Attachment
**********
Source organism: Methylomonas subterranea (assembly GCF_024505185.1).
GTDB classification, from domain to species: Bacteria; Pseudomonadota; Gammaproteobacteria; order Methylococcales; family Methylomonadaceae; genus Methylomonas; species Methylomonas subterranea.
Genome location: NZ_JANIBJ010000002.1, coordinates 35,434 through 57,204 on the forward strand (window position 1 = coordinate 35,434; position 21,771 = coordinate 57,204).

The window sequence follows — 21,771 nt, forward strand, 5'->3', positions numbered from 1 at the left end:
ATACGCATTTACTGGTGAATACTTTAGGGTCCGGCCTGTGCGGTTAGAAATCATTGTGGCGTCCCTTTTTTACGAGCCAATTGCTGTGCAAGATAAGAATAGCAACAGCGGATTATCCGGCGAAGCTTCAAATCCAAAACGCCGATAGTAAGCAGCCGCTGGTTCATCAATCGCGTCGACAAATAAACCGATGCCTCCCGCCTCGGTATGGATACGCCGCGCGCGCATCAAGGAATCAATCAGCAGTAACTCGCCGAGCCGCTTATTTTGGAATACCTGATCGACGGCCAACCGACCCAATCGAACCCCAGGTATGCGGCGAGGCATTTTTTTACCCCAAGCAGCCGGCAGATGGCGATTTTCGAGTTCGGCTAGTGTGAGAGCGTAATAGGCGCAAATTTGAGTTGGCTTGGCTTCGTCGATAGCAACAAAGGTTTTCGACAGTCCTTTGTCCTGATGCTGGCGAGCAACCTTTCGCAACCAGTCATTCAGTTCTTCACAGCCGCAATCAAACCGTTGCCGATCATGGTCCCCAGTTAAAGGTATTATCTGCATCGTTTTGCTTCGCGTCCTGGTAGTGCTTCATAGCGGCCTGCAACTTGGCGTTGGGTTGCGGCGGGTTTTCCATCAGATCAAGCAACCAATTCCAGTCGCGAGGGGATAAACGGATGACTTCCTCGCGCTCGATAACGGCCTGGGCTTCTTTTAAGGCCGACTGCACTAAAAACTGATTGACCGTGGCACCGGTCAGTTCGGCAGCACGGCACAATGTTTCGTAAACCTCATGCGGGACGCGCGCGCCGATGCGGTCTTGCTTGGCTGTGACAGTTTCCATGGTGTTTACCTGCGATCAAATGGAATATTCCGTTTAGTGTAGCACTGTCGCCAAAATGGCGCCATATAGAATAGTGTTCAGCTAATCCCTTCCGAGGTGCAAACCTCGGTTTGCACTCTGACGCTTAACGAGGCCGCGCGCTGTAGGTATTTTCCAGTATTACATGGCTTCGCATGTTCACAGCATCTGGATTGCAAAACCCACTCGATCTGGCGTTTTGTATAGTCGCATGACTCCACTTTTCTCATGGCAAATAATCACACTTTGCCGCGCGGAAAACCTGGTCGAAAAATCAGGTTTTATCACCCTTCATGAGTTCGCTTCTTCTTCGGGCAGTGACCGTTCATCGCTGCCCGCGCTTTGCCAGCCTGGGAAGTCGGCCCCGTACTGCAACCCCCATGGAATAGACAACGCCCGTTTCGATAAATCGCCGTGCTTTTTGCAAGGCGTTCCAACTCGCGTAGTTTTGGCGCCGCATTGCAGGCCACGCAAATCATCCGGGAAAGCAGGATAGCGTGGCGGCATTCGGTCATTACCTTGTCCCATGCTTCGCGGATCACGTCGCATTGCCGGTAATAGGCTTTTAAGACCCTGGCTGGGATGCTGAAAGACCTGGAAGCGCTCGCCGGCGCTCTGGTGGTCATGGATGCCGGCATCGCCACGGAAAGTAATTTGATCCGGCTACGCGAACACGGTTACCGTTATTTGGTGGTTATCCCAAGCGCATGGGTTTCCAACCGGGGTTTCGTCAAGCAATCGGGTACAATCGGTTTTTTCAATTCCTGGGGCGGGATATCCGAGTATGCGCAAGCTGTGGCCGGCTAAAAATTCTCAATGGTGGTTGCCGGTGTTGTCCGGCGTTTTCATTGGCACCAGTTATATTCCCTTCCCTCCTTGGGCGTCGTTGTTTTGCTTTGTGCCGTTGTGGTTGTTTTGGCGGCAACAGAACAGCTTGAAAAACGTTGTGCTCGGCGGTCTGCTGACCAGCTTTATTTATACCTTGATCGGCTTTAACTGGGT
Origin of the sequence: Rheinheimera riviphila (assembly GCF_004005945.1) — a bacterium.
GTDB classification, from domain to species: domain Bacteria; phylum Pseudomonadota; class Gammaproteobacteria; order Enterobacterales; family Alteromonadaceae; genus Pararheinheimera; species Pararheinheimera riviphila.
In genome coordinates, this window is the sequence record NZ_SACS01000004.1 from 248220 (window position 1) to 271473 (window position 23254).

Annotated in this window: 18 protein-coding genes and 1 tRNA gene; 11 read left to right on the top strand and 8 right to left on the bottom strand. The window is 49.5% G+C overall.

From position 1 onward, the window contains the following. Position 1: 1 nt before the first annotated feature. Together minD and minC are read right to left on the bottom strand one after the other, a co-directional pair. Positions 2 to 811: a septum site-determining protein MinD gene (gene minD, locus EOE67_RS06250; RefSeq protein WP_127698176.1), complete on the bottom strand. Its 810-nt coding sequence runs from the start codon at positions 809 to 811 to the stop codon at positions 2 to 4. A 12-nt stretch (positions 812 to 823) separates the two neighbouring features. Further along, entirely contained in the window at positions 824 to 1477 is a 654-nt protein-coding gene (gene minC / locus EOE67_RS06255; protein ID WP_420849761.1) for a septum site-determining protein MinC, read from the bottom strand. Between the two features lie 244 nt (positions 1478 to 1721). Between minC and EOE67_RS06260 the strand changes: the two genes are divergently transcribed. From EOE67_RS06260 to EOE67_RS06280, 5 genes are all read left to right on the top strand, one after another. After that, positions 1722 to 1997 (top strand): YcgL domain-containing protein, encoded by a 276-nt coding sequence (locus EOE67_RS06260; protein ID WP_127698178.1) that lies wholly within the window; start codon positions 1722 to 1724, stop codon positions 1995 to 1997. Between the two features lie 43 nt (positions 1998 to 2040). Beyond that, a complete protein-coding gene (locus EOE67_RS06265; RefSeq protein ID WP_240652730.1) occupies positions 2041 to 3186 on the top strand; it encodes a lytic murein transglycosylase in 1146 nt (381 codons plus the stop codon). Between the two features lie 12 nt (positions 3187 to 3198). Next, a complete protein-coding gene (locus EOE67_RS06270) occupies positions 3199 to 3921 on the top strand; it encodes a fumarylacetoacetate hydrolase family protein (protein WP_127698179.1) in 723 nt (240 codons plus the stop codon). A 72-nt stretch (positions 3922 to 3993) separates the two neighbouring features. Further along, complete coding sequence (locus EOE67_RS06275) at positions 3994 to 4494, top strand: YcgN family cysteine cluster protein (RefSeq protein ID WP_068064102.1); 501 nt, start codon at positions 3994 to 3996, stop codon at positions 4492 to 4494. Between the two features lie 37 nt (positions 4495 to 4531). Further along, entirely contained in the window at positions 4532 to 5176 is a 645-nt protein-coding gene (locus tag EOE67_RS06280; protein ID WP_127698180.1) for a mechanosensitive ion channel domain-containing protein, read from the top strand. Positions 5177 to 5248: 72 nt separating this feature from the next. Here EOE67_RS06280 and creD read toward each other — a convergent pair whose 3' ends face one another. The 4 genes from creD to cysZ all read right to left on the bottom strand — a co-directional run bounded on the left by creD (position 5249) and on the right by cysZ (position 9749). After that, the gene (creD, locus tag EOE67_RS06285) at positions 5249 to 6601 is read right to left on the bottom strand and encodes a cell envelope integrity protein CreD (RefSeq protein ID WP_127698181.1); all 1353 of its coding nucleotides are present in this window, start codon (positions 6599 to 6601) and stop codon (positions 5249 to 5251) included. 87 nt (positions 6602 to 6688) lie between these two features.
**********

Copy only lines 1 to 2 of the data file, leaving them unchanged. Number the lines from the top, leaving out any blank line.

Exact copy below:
Source organism: Methylomonas subterranea (assembly GCF_024505185.1).
GTDB classification, from domain to species: Bacteria; Pseudomonadota; Gammaproteobacteria; order Methylococcales; family Methylomonadaceae; genus Methylomonas; species Methylomonas subterranea.